Freedom of Religions Persecution

Letters to the Press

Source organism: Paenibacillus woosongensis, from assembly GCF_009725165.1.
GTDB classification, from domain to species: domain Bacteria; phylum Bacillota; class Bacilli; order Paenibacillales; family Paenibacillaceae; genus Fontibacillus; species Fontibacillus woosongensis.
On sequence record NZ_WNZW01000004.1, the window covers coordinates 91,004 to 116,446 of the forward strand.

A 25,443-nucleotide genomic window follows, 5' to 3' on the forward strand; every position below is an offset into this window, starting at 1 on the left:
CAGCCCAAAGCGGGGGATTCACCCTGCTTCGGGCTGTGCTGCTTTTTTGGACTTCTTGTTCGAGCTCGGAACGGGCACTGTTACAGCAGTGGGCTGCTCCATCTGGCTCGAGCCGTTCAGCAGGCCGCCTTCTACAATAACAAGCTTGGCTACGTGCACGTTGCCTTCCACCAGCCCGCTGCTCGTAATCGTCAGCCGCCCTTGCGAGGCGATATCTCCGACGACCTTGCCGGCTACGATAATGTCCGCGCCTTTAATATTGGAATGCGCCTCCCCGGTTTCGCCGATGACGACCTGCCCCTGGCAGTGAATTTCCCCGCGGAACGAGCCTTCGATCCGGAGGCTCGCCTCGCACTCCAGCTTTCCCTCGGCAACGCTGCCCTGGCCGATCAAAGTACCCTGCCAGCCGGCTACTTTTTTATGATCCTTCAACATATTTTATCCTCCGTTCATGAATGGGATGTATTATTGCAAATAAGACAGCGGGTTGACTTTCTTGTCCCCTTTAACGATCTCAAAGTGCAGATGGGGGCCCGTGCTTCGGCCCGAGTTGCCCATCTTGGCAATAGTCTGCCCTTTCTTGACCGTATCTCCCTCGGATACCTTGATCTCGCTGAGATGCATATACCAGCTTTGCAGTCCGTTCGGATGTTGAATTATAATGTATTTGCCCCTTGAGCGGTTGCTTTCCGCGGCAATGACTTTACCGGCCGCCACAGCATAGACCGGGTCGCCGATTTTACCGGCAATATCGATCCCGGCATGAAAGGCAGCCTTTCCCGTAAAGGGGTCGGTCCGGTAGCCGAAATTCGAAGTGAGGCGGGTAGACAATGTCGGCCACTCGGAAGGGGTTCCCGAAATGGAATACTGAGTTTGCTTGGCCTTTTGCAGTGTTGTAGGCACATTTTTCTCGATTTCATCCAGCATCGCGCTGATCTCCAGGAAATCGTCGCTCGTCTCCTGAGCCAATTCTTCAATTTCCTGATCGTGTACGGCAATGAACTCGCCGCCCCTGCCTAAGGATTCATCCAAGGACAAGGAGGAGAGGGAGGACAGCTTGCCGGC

LETTERS TO THE PRESS The Daily Telegraph 2.10.87 Pakistan crackdown on Ahmadi Moslems SIR – An alarming report received by us recently reveals a new pattern of the concept of justice in Pakistan in the context of the legalised persecution of Ahmadi Muslims. Hitherto Ahmadi Moslems have been persecuted on petty and often ridiculous charges, tried under anti-Ahmadiyya ordinance No. XX of 1984, and sent to jail by the hundreds. Now it is proposed that any Ahmadi who allegedly is in breach of the above mentioned ordinance should be tried under the provisions of a new law called Defamation of the Prophet which is punishable with death. The following incident should illustrate the point: An Ahmadi Muslim had been prosecuted for displaying the words of the Kalima (“There is none worthy of worship except God, Muhammad is the Messenger of God”). He was refused bail, the “crime” being too grave to justify one. An appeal against the rejection of the bail by the lower court was filed with the Punjab High Court. But when Ahmadi lawyers learnt that the judge dealing with the appeal was a highly biased person and inimically disposed towards Ahmadi Muslims, they decided to withdraw the appeal. Examining this simple request to withdraw the appeal, Justice Rafiq Tariq of the Punjab High Court, went out of his way to remark: “This case involves the violation of the new law called Defamation of the Prophet and should be tried accordingly.” The High Court Judge was implying thereby that if an Ahmadi Muslim declares his Article of Faith, the Kalima, he is in fact defaming Prophet Muhammad and should be sentenced to death. This is a serious development in the state of the judiciary in Pakistan, and it is feared that any further alleged violation of the ordinance (up to three years rigorous imprisonment and unspecified fine) may be twisted at will and turned into an offence under the Defamation of the Prophet legislation (death LETTERS TO THE PRESS 43 penalty). This new situation should be of grave concern to all jurists in the world and send out an alarm signal, since it makes the life, property and honour of every Ahmadi in Pakistan even more insecure than hitherto. This also shows how the Government of Pakistan is using the machinery of the judiciary to exterminate the Ahmadiyya community in that country. Yorkshire Post 5.10.87 RASHID AHMAD CHAUDHRY Secretary, Ahmadiyya Muslim Association (UK) London SWI8 Persecution SIR – Recently the International Commission of Jurists, based at Geneva, brought out their comprehensive report regarding the situation of civil liberties in Pakistan in the aftermath of an eight-year period of General Zia’s martial law rule. The report has been jointly prepared by a special mission, assigned for the purpose, after a series of extensive meetings and interviews with federal ministers, chief justices, senior officials of the government, local lawyers and political workers to enquire into constitutional and legal rights of various sections of Pakistani society, including trade unions, women and religious minorities. The fact-finding mission comprises law experts of international repute and standing. In their I57-page report, the commission have devoted one full section to the persecution of Ahmadi Muslims in Pakistan and the steps taken by the government to curtail their fundamental rights and to restrict their religious freedom. The report is very critical of the amendments in the Pakistan Constitution drawn up in preparation for return to civilian rule. It has been observed that the amendments were manipulated to legitimise and extend the current rule of Gen Zia-ul-Haq. The report has negated Pakistan’s claim that Ahmadis are not discriminated against in Pakistan. The report adds: “They are suffering violence both to their person and their places of worship with no serious attempt being made to afford them protection. Indeed, members of the government have encouraged the feelings of hostility. The measures against the Ahmadis, which were introduced during martial law, have been added to since the restoration of civilian rule and it seems improbable that if these and other plans are implemented, Ahmadis 44 REVIEW OF RELIGIONS will be able to follow their faith without risking their life or prolonged imprisonment. Moreover, Ahmadis appear to be suffering extensive discrimination on account of their faith.” The report also says: “The government appears to be either ignoring unprovoked attacks on Ahmadi places of worship or allowing public order to be used as a pretext for stopping acts of worship.” The report has mentioned various examples of persecution of the members of the Ahmadiyya community, the destruction of their properties and mosques, and the discrimination against them in jobs, educational institutions and other areas. The commission have emphatically recommended that “The government should, therefore, reverse the measures which it has been taking against the Ahmadi community and take steps to ensure that they do not suffer unlawful discrimination or attacks on their person and places of worship.” It remains to be seen whether the Government of Pakistan will take any action on these remarks. – Yours faithfully, Asian Times 9.10.87 RASHID AHMAD CHAUDHRY Press secretary, Ahmadiyya Muslim Association (UK), London SWI8. Creating hatred against the Ahmadis More than four thousand people gathered in the Wembley conference hall last weekend, their main aim was to create hatred against the Ahmadiyya Muslim community, which number about ten thousand in Great Britain. Most of the speakers and almost all the audience were from Pakistan. The conference which lasted the whole day, negated the claim of Ahmadiyya Community that their members are being persecuted in Pakistan. Speaker after speaker criticised the religious beliefs of Ahmadis and ridiculed their leaders. Though the findings of all the police investigations and government enquiries do not even hint at the involvement of Hazrat Mirza Tahir Ahmad, the leader of the worldwide Ahmadiyya community, he was accused of kidnapping and killing a mullah called Aslam Qureshi. The supreme head of the Ahmadiyya community left Pakistan in 1984 after the promulgation of anti-Ahmadiyya Ordinance by General Zia and is now living in London. This is the reason put forward for conducting the conference LEITERs-TO THE PRESS 45 in London. “We will chase him to the corners of the earth,” many speakers declared. The conference passed several resolutions. Muslim countries specially Indonesia and Bangladesh were asked to declare Ahmadis as non-Muslim. Arab countries were asked to throw Ahmadis out of their territories. It was also resolved that Pakistan should remove all Ahmadis from civil as well as military key posts. They demanded that Ahmadi literature should be proscribed, and their press in Pakistan closed for good. One of the speakers suggested that they should not be allowed to call themselves “Ahmadis”. It was also suggested that lists of Ahmadis living in Britain should be prepared and that the Ahmadi teachers should not be allowed to teach in schools. An appeal was made for “Khatme-Nubuwwat Fund”, and more than five thousand pounds were collected on the spot. It was decided that a printing press should be installed in UK to produce literature against the Ahmadis. Jesus, son of Mary, was mentioned to be alive in heavens and would come back into the world to lead the Muslims, as against the Ahmadiyya point of view that Jesus was saved from the cross and died a natural death. The main speakers criticised the activities of the Ahmadiyya community both inside and outside Pakistan. The Ahmadis were dubbed as anti-Islam and anti-Pakistan. They were regarded as apostates and the punishment for apostacy according to mullahs is death penalty. The Mullahs belonging to Khatme-Nubuwwat, according to their own claim, are safeguarding the honour of the holy Prophet of Islam, which they believe, is at stake because of the Ahmadis. Ahmadis deny this charge vehemently and declare that the respect which they show to the holy Prophet of Islam is unparalleled, and that the founder of Ahmadiyyat has stressed this point in almost all of his books, which are more than eighty in number. The conference was organised with the sole purpose of uniting all Muslim sects against the Ahmadiyya sect in Islam to start a propaganda war against them in Britain. As regards the first objective, the conference seems to have failed badly, as was evident from the conduct of the participants shown at prayer time. They simply could not agree upon praying behind one Imam and more than fifteen groups were seen praying separately. How far they were able to create hatred against the Ahmadis in UK remains to be seen. As regards the demands and resolutions, the speakers forgot that they were in Britain where the freedom of conscience and religion is allowed and practised. Perhaps that is the only reason such fanatic Mullahs were tolerated by Muslims in London. Ahmed Sher Martindale Road Hounslow Middx.